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03-10-2020 | Frank Jansen

Second stage Haute Route Ventoux shortened due to wet snow

Who thought it couldn't be crazier after yesterday's storm is wrong. Stage 2 of the Haute Route Ventoux had to be shortened because of.... wet snow. The participants could climb the final climb of today (Mont Ventoux from Malaucène) up to Mt Serein. Again, mother nature showed her muscles again several times.

High hopes

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The weather forecast looked reasonable this morning. In the morning some rain would fall, after that it would be dry. However, it is a lot colder today, which didn't make the choice of clothing any easier. At 8:00 it is still dry at the start and soon the peloton is on its way to the first climb, the Blauvac. A short climb of about 5 kilometers, a nice warmup. My mate Herman immediately indicates that he doesn't have the legs today. Personally, I feel a lot stronger than yesterday. Immediately after the descent it is time for the second climb of the day, the Saint-Huber: a 15 km gradual climb that's never too steep. Moreover, it is beautiful.

Soon a group forms (with Frank Schleck, among others) and the atmosphere is still great. But 5 km before the summit it starts to rain. Most participants already have their raincoats on which is convenient. The temperature drops quickly and on top of the summit it is pretty cold. No one less than ex-Tour winner Andy Schleck proposes to form a group for the descent.

In Schlecks wheel we descend to Sault. On the way I manage to put on my doctor's gloves, because the water is coming out of the sky in the meantime. The group falls apart and with a couple of riders we ride in the direction of Montbrun. There we turn left, into the Vallée du Toulourenc. On the first climb Herman and I made friends with a Swiss rider, who likes to ride with us. But Herman is terribly cold. And he's not the only one, because at the stop there are several riders in a van with a heat blanket on.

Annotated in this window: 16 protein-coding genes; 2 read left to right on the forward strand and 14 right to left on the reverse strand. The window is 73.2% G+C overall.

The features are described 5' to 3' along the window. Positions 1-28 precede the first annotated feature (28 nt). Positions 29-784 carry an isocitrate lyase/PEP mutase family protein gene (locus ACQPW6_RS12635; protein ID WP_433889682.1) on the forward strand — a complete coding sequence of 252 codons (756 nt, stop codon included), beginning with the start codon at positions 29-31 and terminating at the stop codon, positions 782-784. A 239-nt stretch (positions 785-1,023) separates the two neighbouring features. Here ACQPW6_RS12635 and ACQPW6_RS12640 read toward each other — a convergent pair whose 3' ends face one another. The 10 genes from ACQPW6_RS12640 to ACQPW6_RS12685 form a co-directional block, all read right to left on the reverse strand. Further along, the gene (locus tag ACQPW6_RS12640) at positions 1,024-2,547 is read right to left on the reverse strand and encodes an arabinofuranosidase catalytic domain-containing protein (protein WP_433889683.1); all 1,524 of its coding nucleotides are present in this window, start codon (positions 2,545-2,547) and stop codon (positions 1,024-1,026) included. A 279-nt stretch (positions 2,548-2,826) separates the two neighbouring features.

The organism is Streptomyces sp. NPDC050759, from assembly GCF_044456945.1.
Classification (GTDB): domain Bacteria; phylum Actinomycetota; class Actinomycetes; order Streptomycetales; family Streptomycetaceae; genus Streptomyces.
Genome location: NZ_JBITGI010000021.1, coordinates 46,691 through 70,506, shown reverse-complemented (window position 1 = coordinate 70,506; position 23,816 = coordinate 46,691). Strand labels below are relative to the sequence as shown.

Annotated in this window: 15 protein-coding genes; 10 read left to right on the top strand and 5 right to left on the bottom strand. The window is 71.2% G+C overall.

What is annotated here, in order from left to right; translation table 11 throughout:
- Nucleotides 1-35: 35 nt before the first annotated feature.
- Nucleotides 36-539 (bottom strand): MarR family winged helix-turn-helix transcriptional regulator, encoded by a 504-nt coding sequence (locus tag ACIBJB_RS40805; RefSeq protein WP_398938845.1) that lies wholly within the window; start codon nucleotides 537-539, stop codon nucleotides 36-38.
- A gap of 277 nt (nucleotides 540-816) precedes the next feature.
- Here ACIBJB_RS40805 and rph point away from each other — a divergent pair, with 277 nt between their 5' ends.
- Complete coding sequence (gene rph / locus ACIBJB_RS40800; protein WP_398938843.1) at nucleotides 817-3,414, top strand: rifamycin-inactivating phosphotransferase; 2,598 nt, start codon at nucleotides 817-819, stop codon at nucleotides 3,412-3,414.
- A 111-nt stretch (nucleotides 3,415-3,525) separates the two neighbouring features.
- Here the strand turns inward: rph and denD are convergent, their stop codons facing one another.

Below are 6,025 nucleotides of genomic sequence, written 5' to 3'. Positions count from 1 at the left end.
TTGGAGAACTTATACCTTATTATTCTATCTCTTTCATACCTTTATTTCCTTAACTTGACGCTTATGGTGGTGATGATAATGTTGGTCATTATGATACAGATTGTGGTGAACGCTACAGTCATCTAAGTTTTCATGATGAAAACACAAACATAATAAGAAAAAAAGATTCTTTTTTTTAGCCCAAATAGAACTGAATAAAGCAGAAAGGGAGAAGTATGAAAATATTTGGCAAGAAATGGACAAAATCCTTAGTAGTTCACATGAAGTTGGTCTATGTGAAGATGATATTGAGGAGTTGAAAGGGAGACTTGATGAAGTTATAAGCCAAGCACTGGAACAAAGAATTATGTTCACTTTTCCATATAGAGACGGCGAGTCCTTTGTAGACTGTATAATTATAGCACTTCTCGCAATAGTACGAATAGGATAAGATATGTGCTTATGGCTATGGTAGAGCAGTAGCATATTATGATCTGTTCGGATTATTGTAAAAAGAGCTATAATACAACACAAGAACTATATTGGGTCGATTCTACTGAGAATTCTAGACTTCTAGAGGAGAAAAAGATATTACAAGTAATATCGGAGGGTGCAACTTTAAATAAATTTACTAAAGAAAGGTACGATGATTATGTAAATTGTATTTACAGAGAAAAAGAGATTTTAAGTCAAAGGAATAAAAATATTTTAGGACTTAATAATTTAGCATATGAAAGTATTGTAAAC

The sun is out!

Fortunately, on the Côte de Bluye (5 km) it is getting dry and we even see some sunrays. Together with the Swiss rider I drive up the Col de Veaux. It is still going well. But in the descent it starts pouring again.

In Malaucène we turn left on the Ventoux. And immediately we see a lot of riders coming down. Are they all doing the short route? No, it soon turns out why. The finish line will not be on top today, but some 6 km before at Mt. Serein, because wet snow is falling on top. From the finish line you have three choices, you can take the bus back to Bédoin, you can descend and ride back to Bédoin via the Col de la Madeleine or you continue at your own risk. The latter option is of course not without risk.

With the three of us we start. The Swiss soon gets a hunger knock and is dropped. Herman immediately takes his own pace. It's still dry and I still feel pretty good, given the circumstances. I set the cruise control at 200w and slowly climb up. And I try to save a bit for the tricky 4 km before Mt Serein. It's old-fashioned suffering there, but I reach the finish line. Hot soup, a gell and a coke further I consider my options while putting on my Gabba, extra buff and winter gloves from my backpack. I pull my knee warmers down and turn them into leg warmers.

Wet snow

I don't really feel like a long ride in the bus again, and subsequently climb another 5 km to our hotel. And since it is still dry, I decide to continue on my own. Herman takes the bus. I promise myself I will turn around when it is really not responsible anymore. I am actually also very curious about the situation on the top.

The first 3 km are going fine, I'm certainly not cold and it's foggy, but dry. But after that it starts snowing and the wind picks up. Just after the summit I shoot some quick footage:


It would be totally irresponsible to send a whole peloton through these conditions, especially since not all participants had the right clothes with them. Again, a good decision of the organization. And again, everything was prepared down to the last detail: the busses were already waiting.

The lunar landscape I descend in a calm and controlled way. In the forest, the wind is gone and I can speed up a bit more. My hands and feet are very cold, but the rest is fine. And actually, after the forest the sun breaks through and it gets dry. Soon I am back at our hotel, which is 5 km on the mountain. After a long, very hot shower of 20 minutes I'm alive again.

Again, it was again an epic battle against the elements. Tomorrow the final time trial. Will it stay dry then?

P.S. CycloWorld reader Frederic Glorieux finished second, as he did yesterday. He's well under way to another podium. Kudo's. 

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